Business Improvement Districts (BID) have been in existence since 1969, providing a mechanism for them to purchase services beyond what a city can afford to provide. BIDs are defined as private organizations authorized by municipal or state law, by request from a group of business owners in a specific neighborhood. The power is granted for the BID to collect payment for the operation of the BID for multiple uses: security, side-walk cleaning, street lighting, signage, marketing, security, as well as other uses determined by the BID. Today, there are now over 1,500 BIDs in existence.
Improvement districts are a popular tool in downtown areas across the nation to enhance the level of services needed for dense centers of commerce and living.
In 2020, the Saint Paul City Council approved a Downtown Improvement District (DID) a form of a BID, for the central and western area of downtown, which generates annual revenue for investments and services from different commercial property assessments. However, under Minnesota statute, the DID cannot assess residential properties, which form the majority of eastern downtown.
A Lowertown Residential Improvement District, based on residential assessments, could fill this gap in the downtown geography and provide services for the lived experience of Lowertown’s diverse population.
What are Improvement Districts?
A Residential Improvement District (RID) could serve as a way for Lowertown to increase services for those who live in the neighborhood. It could also provide additional services the City government can’t.
The creation of the Lowertown Residential Improvement District (LRID) could take place through legislation and with municipal action by the Saint Paul City Council.
If passed, we believe it would be the first of its kind in the nation.
Making the case for a Residential Improvement District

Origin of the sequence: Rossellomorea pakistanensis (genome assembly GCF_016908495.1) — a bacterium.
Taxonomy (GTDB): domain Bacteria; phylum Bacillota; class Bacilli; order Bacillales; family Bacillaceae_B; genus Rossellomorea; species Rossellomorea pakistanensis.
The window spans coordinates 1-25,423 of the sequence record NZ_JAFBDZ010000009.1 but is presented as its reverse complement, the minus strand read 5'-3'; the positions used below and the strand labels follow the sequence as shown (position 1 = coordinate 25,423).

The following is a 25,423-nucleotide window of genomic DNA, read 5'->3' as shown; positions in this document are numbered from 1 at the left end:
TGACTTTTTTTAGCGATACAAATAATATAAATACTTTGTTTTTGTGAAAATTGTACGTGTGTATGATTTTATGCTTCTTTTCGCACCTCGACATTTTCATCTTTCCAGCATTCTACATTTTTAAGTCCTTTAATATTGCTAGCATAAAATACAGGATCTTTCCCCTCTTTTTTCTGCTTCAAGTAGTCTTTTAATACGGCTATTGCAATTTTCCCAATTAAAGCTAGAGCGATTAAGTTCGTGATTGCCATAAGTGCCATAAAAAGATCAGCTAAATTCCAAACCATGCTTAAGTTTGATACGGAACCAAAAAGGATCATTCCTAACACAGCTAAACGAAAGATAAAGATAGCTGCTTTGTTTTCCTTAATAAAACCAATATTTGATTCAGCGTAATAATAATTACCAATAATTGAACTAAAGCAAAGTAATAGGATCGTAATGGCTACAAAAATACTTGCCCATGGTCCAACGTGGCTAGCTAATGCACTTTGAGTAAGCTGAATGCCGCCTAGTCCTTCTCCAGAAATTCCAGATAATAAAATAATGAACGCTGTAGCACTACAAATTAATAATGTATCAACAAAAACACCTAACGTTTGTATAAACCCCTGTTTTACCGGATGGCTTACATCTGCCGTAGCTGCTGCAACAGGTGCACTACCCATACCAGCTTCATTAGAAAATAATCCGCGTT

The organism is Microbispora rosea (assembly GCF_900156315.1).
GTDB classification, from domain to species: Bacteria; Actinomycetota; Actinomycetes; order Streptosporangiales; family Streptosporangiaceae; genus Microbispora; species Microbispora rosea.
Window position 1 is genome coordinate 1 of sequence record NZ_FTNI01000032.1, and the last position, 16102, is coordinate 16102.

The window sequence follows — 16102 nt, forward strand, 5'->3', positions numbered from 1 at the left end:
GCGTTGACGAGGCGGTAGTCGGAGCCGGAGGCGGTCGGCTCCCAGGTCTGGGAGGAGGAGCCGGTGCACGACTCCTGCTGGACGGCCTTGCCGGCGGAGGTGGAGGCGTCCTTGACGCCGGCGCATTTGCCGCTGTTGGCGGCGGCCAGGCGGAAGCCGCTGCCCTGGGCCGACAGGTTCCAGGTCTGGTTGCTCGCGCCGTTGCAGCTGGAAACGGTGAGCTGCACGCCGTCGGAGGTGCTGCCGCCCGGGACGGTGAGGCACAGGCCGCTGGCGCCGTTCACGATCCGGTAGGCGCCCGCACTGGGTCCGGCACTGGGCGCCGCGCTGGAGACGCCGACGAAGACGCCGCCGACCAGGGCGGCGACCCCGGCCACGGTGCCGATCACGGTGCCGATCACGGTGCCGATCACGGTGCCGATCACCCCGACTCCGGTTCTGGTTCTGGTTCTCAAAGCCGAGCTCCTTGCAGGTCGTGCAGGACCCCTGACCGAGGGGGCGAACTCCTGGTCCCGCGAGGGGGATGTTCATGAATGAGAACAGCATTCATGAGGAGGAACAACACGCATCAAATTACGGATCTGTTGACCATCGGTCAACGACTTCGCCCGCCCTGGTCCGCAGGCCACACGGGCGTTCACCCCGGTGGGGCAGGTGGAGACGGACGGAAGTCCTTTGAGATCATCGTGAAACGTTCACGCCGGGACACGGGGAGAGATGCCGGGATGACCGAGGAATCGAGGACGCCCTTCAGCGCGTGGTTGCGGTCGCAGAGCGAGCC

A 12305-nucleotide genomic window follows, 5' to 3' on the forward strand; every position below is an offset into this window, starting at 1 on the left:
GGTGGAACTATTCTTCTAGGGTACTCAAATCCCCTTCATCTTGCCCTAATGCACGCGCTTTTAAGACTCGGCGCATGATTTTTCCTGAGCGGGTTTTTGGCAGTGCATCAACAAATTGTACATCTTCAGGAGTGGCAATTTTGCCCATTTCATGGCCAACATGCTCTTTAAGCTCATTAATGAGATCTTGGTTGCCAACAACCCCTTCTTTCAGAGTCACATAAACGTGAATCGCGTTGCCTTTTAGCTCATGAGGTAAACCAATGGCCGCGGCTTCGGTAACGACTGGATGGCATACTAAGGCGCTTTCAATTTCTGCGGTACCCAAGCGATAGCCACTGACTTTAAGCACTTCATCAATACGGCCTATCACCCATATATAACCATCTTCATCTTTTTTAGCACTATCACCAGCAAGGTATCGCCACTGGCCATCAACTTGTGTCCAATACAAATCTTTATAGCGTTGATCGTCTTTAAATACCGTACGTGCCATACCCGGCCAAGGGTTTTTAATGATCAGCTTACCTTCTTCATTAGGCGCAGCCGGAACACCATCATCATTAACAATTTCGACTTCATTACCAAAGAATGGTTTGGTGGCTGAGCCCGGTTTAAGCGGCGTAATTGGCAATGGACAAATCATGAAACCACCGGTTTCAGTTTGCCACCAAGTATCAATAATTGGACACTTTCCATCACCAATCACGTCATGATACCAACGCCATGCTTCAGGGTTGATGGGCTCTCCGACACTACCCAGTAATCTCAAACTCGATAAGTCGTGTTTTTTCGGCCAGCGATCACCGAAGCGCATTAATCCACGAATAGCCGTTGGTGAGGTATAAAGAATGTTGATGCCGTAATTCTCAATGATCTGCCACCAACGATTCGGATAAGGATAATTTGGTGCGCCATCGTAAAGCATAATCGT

How Does it Work?
Members of a Business Improvement District (BID) pay an additional fee for the common services they want that the City can’t or doesn’t provide. These fees, or assessments, create a new source of funding for local improvements.
Tax vs. Assessment
Whereas, a tax is money used by a municipality to pay for everything the municipal government does, a BID assessment becomes a direct benefit to those assessed.
Assessments through a Residential Improvement District could supplement services provided by municipalities or address specific needs expressed by residents that can not be met through a BID.
What can a Lowertown Residents Improvement District do for you?
Community members want a voice at the table. Residents feel like other entities aren’t representing their interests. LRID would position them as investors. Their voices would matter. It creates an opportunity for residents to have expanded investment, ownership, and voice in their neighborhood.
Examples of Services
Creating a residential improvement district could increase property values resulting from an improved public realm and neighborhood activities.
Improved neighborhood security
Serve parallel existing entities that serve downtown’s business interest
Create activities for residents
Both business and residential districts would collaborate to improve service delivery, effective and efficient use of resources
Serve as a platform for Lowertown RID investment concerns
Timeline & Goals
Mobilize Lowertown residents to petition the City of St. Paul’s Mayor’s office and City Council to create an ordinance for a residential improvement district
The creation of the association along with a board of directors, recruited amongst residential stakeholders, to manage the RID
Host a series of listening sessions and focus groups for residents to share their vision for Lowertown and learn how they can become involved
Create database consisting of Lowertown residents who are renters and property owners
Our goal is to ensure property owners and residents are empowered to decide the direction and future of their neighborhood and become fully vested stewards of downtown Saint Paul.
Frequently Asked Questions